As I am wont to do given the demands of my primary profession – that would be picking (hopefully) winning stocks – I tend to read a lot. There are two types of articles I read. The first you might consider obvious. I read about anything that smacks of “the coming thing.” I want to know about the leading edge before the “L” in “Leading” appears. To do this, you’ve got to read a ton of articles detailing wild and crazy ideas and hope you’re alert enough to connect the dots before the rest of the (investing) world does. Then you find a publicly traded company (hopefully no one has paid attention to for a long time) and begin buying. This way, when the euphoria of that crazy idea reaches its climax and the rest of the (investing) world is doing everything it can to buy that stock, you can ride into that rising wave, confident you can sell (for a tidy profit) to those over-eager buyers.
OK, like I said, that was obvious.
The less obvious type of article I read doesn’t talk about wild and crazy ideas that become products. Instead, these articles provide potent examples of just how wild and crazy people are. With this type of article, the first type of article stands worthless in a sea of dead trees (or wasted pixels, depending on your choice of media). Remember how I mention that thing about “connecting the dots” in the above paragraph? Well, the secret to connecting the dots is knowing how people behave.
People, contrary to what some business schools still teach, do not behave rationally. Purveyors of persuasion will tell you facts don’t get people to act, emotions do. That’s why life insurance salesmen don’t sell the future value numbers of a sequence of cash flows to prove mathematically why their product will benefit the buyer. Those are measly facts. No, the true power of persuasion lies in describing the prospect’s destitute family, suffering in some inescapable financial abyss, all due to the untimely demise of the prospect. You wouldn’t want to put your family through that? Would you?
And here’s the juicy ironic kicker: To close this emotional sale, the salesman asks, “What rational person would want to put their family through that?” Get it? The salesman relies on the word “rational” to clinch the emotional decision. Wow! Is that chutzpah or what? But, as they say, the best salesmen have a natural chutzpah that drives their success. If you owned a company that required the best salesmen to succeed, you’d hire the ones with the most chutzpah, right? I mean, that’s assuming you wanted to succeed in the first place.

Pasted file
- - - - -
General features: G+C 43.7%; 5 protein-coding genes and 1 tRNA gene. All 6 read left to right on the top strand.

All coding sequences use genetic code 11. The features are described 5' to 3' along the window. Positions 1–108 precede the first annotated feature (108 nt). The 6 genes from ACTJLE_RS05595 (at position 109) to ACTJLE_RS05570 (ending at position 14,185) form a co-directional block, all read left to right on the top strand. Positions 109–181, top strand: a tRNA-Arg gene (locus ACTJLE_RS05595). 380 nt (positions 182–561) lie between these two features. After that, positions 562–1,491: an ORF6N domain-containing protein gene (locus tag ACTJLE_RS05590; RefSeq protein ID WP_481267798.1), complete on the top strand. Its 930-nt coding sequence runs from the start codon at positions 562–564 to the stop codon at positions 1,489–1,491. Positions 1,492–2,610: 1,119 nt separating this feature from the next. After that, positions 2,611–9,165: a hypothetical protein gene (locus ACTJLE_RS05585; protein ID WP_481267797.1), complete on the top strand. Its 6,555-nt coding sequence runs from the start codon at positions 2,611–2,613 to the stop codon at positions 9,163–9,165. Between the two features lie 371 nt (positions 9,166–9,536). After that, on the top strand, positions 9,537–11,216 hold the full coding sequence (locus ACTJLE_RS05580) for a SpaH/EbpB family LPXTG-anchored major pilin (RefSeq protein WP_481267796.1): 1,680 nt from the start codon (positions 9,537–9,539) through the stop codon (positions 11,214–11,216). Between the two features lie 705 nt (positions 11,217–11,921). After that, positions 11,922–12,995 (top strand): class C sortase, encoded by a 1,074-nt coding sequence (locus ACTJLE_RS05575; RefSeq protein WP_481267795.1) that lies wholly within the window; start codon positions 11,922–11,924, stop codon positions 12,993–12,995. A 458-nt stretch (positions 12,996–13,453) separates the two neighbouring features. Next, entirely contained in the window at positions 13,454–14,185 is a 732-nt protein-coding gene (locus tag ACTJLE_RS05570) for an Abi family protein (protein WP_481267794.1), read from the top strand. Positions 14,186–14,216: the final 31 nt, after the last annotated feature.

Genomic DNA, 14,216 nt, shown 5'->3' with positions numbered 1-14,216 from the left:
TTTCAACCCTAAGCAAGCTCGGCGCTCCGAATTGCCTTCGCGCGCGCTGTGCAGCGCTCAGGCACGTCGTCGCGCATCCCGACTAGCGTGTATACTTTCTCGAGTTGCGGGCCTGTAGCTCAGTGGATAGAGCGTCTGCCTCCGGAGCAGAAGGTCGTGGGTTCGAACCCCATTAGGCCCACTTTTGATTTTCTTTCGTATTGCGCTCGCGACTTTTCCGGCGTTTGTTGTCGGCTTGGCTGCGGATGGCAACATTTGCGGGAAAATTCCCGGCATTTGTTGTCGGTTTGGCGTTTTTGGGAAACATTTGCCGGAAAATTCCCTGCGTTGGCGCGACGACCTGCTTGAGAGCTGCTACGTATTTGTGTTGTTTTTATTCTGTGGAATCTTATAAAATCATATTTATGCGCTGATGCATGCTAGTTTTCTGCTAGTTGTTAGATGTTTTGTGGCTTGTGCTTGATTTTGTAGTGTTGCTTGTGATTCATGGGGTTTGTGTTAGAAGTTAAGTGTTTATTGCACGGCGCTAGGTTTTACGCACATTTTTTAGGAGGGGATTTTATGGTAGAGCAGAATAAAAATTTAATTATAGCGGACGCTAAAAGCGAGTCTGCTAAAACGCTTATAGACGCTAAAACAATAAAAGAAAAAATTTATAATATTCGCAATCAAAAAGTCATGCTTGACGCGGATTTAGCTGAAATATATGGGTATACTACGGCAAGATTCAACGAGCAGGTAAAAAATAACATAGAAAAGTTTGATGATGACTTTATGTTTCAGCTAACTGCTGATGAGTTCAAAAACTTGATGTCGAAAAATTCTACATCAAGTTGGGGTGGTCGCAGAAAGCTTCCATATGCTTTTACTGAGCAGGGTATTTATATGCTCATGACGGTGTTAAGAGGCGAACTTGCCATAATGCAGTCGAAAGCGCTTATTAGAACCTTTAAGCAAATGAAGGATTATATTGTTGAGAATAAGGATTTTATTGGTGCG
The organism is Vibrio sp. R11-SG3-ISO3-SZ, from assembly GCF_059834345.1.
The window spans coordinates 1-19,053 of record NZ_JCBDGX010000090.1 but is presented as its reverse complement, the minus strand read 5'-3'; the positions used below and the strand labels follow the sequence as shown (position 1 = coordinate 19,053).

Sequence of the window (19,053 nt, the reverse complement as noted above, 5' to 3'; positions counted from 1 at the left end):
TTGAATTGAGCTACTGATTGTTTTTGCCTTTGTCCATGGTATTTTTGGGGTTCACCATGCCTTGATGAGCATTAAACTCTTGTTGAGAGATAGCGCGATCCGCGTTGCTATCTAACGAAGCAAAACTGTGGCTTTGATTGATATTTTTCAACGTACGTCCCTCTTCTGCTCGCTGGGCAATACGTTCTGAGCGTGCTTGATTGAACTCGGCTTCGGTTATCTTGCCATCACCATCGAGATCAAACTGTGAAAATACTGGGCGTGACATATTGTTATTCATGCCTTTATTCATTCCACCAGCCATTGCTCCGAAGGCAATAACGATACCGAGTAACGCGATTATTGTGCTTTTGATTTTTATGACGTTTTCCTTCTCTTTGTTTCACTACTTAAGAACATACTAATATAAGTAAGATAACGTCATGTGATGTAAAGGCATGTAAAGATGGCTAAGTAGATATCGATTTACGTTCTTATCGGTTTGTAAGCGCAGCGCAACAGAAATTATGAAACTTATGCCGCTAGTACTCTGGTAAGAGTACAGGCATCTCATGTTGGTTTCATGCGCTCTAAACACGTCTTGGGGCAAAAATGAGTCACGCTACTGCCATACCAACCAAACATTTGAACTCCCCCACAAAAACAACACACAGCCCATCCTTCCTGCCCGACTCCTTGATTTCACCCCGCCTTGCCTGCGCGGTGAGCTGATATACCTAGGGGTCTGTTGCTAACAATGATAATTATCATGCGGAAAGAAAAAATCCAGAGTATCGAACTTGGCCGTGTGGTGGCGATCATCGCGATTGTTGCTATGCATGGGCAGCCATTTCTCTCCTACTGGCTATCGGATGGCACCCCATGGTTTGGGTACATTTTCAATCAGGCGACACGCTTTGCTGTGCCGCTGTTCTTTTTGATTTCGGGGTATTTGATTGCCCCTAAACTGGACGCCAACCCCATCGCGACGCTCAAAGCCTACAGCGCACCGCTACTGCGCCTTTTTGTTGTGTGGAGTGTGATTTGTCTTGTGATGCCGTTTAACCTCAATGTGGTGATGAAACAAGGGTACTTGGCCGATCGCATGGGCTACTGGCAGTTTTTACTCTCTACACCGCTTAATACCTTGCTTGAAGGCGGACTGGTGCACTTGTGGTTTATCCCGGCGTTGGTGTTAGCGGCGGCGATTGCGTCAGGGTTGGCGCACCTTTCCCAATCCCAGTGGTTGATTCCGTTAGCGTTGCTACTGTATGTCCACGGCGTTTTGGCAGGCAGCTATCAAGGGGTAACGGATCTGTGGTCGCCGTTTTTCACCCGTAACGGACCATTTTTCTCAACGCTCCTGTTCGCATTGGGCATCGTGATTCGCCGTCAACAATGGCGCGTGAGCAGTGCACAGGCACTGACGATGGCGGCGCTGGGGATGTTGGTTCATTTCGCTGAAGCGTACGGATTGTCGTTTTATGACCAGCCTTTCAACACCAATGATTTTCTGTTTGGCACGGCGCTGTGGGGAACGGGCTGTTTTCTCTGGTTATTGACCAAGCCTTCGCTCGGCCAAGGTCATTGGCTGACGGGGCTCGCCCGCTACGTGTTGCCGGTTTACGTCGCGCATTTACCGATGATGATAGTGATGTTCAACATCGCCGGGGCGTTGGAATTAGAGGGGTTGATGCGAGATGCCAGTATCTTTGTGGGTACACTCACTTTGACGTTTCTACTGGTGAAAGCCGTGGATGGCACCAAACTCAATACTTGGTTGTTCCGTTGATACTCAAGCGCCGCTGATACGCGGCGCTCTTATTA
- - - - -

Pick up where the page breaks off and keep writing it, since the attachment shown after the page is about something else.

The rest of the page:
This is a story about one of those latter types of articles. Mind you, based on the headline, I would probably have skipped it, but it was the sub-headline that caught my attention. Here’s the headline: “Smaller Investors Still Prefer Trump.” Knowing this was from Bloomberg News, the last thing I wanted to do was read yet another one of those all-too-obvious biased “anti” candidate articles (this one about Trump). You don’t have to be a trained headline writer to know the word “still” represents the trigger word in this headline (as in “would you believe they still prefer Trump?”).
I was about to delete the link when I read the sub-headline: “But investors with more than $50,000 are losing confidence in him.” OK, I know what you’re thinking. You’re thinking “but isn’t this just another example of Trump-bashing?” Sure it is, but I’m reading beyond that superficial intention. I’m beginning to connect some dots. The search for those dot-connectors led me to read the article (score one for that Bloomberg editor).
The article only caused greater confusion – or maybe affirmation of those potential dot connections. It merely reiterated the post-convention bounce for Clinton (which by the time of the Bloomberg article’s publication had already evaporated and by the time of this article’s publication have begun to show Trump with a slight – but growing – lead). The survey results did reveal one thing of interest: 60% of the voters supported Clinton’s 30% tax rate for the highest earners while 54% of the voters opposed Trumps 33% tax rate for the highest earners.